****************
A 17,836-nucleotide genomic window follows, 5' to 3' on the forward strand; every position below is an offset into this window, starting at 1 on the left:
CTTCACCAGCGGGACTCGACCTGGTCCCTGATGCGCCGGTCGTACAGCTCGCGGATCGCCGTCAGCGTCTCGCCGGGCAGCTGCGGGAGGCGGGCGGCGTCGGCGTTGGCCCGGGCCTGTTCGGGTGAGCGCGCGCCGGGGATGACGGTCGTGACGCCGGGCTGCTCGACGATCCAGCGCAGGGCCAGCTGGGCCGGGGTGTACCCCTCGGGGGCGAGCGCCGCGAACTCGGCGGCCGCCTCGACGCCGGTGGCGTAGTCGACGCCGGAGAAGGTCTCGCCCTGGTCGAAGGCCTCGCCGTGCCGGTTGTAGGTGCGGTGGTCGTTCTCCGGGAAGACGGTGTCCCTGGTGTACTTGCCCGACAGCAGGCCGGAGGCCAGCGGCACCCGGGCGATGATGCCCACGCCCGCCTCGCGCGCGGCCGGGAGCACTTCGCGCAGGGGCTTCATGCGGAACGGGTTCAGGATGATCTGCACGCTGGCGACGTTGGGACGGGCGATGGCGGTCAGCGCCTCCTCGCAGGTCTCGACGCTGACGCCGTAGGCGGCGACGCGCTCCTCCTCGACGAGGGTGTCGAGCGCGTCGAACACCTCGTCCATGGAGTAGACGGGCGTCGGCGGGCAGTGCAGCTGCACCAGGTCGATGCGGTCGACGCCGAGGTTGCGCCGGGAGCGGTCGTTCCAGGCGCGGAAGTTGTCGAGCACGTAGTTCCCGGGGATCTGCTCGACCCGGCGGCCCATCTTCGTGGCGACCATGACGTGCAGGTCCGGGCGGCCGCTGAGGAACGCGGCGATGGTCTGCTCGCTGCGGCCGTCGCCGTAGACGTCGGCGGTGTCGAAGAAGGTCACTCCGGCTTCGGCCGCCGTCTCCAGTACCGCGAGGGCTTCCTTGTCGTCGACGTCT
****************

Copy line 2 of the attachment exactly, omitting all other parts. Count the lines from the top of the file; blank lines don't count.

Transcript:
CTTCACCAGCGGGACTCGACCTGGTCCCTGATGCGCCGGTCGTACAGCTCGCGGATCGCCGTCAGCGTCTCGCCGGGCAGCTGCGGGAGGCGGGCGGCGTCGGCGTTGGCCCGGGCCTGTTCGGGTGAGCGCGCGCCGGGGATGACGGTCGTGACGCCGGGCTGCTCGACGATCCAGCGCAGGGCCAGCTGGGCCGGGGTGTACCCCTCGGGGGCGAGCGCCGCGAACTCGGCGGCCGCCTCGACGCCGGTGGCGTAGTCGACGCCGGAGAAGGTCTCGCCCTGGTCGAAGGCCTCGCCGTGCCGGTTGTAGGTGCGGTGGTCGTTCTCCGGGAAGACGGTGTCCCTGGTGTACTTGCCCGACAGCAGGCCGGAGGCCAGCGGCACCCGGGCGATGATGCCCACGCCCGCCTCGCGCGCGGCCGGGAGCACTTCGCGCAGGGGCTTCATGCGGAACGGGTTCAGGATGATCTGCACGCTGGCGACGTTGGGACGGGCGATGGCGGTCAGCGCCTCCTCGCAGGTCTCGACGCTGACGCCGTAGGCGGCGACGCGCTCCTCCTCGACGAGGGTGTCGAGCGCGTCGAACACCTCGTCCATGGAGTAGACGGGCGTCGGCGGGCAGTGCAGCTGCACCAGGTCGATGCGGTCGACGCCGAGGTTGCGCCGGGAGCGGTCGTTCCAGGCGCGGAAGTTGTCGAGCACGTAGTTCCCGGGGATCTGCTCGACCCGGCGGCCCATCTTCGTGGCGACCATGACGTGCAGGTCCGGGCGGCCGCTGAGGAACGCGGCGATGGTCTGCTCGCTGCGGCCGTCGCCGTAGACGTCGGCGGTGTCGAAGAAGGTCACTCCGGCTTCGGCCGCCGTCTCCAGTACCGCGAGGGCTTCCTTGTCGTCGACGTCT